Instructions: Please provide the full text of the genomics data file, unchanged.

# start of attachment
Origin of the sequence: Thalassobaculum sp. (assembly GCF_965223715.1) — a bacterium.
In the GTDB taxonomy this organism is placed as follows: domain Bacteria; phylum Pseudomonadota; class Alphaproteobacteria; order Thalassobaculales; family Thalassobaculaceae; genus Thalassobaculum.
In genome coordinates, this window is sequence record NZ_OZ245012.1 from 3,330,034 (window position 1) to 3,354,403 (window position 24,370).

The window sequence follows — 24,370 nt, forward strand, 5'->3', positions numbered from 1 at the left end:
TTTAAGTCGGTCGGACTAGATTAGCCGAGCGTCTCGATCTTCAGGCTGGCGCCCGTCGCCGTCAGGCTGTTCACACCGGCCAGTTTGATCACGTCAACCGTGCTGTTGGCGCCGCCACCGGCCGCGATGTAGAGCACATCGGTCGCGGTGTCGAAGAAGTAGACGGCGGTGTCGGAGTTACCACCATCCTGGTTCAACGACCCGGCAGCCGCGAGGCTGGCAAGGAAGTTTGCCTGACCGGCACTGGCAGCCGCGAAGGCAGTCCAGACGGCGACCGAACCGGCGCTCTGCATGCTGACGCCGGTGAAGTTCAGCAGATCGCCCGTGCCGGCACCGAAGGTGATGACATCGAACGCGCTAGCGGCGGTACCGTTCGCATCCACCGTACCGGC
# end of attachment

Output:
Origin of the sequence: Thalassobaculum sp. (assembly GCF_965223715.1) — a bacterium.
In the GTDB taxonomy this organism is placed as follows: domain Bacteria; phylum Pseudomonadota; class Alphaproteobacteria; order Thalassobaculales; family Thalassobaculaceae; genus Thalassobaculum.
In genome coordinates, this window is sequence record NZ_OZ245012.1 from 3,330,034 (window position 1) to 3,354,403 (window position 24,370).

The window sequence follows — 24,370 nt, forward strand, 5'->3', positions numbered from 1 at the left end:
TTTAAGTCGGTCGGACTAGATTAGCCGAGCGTCTCGATCTTCAGGCTGGCGCCCGTCGCCGTCAGGCTGTTCACACCGGCCAGTTTGATCACGTCAACCGTGCTGTTGGCGCCGCCACCGGCCGCGATGTAGAGCACATCGGTCGCGGTGTCGAAGAAGTAGACGGCGGTGTCGGAGTTACCACCATCCTGGTTCAACGACCCGGCAGCCGCGAGGCTGGCAAGGAAGTTTGCCTGACCGGCACTGGCAGCCGCGAAGGCAGTCCAGACGGCGACCGAACCGGCGCTCTGCATGCTGACGCCGGTGAAGTTCAGCAGATCGCCCGTGCCGGCACCGAAGGTGATGACATCGAACGCGCTAGCGGCGGTACCGTTCGCATCCACCGTACCGGC